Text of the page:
Wild-type C57BL/6 J male mice (7–8 weeks old) were purchased from Animal Experiments Center of Naval Medical University (NMU) (Shanghai, China). All animals reached the specific pathogen free (SPF) standard. Mice were housed in closed circulation ventilation cages, with no more than 5 animals in a single cage. The animals were maintained at constant temperature (23 ± 1 °C) and 55% humidity under a 12-12 h light–dark cycle, with a sufficient supply of food and water. All animal experiments were performed in accordance with the Scientific Investigation Committee of NMU, and the guidelines of the Ethics Committee of the International Pain Research Association were followed. The animal protocols were approved by the Animal Committee of changzheng hospital.
CFA-induced inflammatory pain model and drugs or huc-MSCs-derived exosomes administration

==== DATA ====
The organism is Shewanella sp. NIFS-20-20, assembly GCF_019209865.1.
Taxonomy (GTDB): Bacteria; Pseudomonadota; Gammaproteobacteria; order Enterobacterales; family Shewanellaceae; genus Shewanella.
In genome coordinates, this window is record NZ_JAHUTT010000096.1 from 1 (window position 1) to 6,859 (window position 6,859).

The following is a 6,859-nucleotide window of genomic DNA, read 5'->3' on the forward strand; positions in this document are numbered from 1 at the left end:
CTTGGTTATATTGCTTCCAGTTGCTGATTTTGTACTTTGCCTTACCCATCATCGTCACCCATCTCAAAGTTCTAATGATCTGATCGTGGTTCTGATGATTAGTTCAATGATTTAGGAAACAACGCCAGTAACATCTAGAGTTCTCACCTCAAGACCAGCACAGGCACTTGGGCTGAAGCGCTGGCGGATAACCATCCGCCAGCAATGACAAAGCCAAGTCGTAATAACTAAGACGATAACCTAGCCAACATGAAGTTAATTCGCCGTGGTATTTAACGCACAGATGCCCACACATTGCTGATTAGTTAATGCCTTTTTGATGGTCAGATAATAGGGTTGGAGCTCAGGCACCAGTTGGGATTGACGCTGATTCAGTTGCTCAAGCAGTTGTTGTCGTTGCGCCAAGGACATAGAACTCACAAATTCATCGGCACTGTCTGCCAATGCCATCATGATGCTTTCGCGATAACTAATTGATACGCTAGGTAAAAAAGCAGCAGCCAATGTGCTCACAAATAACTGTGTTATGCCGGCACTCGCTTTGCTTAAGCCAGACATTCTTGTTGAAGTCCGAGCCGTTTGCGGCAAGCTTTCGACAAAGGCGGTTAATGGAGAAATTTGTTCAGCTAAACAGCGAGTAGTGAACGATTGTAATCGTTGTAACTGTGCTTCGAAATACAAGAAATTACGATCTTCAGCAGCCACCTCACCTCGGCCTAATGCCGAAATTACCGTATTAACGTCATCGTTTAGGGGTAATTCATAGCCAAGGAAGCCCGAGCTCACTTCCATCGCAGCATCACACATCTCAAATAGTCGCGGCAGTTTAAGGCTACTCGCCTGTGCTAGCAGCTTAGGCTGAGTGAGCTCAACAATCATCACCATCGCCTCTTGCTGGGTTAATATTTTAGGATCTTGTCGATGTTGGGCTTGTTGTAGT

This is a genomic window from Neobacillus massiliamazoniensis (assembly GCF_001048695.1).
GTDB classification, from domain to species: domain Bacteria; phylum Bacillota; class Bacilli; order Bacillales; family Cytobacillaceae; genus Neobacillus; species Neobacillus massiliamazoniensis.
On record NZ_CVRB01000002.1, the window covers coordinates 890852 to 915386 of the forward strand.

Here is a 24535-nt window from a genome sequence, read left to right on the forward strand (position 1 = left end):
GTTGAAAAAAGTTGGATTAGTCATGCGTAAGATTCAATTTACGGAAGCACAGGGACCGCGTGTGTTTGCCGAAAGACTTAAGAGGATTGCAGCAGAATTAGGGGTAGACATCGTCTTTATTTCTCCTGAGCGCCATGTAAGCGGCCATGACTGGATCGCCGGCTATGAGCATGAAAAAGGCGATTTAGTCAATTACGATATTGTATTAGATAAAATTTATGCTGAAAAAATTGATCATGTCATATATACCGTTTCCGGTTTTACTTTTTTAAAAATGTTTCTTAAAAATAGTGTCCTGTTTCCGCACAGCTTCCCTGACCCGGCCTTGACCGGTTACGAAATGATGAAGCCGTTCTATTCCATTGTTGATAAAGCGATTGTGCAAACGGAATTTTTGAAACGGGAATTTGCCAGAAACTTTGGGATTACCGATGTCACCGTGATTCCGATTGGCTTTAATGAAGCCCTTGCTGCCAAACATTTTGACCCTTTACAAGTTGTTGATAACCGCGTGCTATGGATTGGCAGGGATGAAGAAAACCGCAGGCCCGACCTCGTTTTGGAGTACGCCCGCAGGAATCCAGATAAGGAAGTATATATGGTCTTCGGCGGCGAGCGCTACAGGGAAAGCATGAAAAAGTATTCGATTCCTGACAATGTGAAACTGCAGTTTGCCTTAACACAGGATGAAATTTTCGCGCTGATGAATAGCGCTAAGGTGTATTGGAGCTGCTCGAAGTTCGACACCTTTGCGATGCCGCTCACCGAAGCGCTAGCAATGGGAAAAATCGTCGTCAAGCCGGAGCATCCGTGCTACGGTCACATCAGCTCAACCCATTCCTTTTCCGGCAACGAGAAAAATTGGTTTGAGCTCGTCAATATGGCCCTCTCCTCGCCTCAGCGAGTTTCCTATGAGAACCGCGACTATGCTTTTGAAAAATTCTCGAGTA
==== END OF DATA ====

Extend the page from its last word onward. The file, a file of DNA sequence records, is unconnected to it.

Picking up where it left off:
A chronic inflammatory pain model was induced by CFA (F5881, Sigma-Aldrich, GER), as previously described . In brief, 20 µL of CFA was subcutaneously injected into the left hind paw under anesthesia (pentobarbital sodium, 50 mg/kg, injected intraperitoneally). Mice randomly received a daily intrathecal injection of huc-MSCs-derived exosomes (5 µg in 5 µL) or saline starting from the same day for 4 consecutive days. Another group of mice receiving saline injection to the hind paw as well as intrathecally were included as an additional control. In separate experiments, mice received either 3-MA (5 µg/5 µL) (HY-19312, MCE, China) or rapamycin (RAP, 5 µg/5 µL) (HY-10219, MCE, China) intrathecally at 1 h before CFA injection.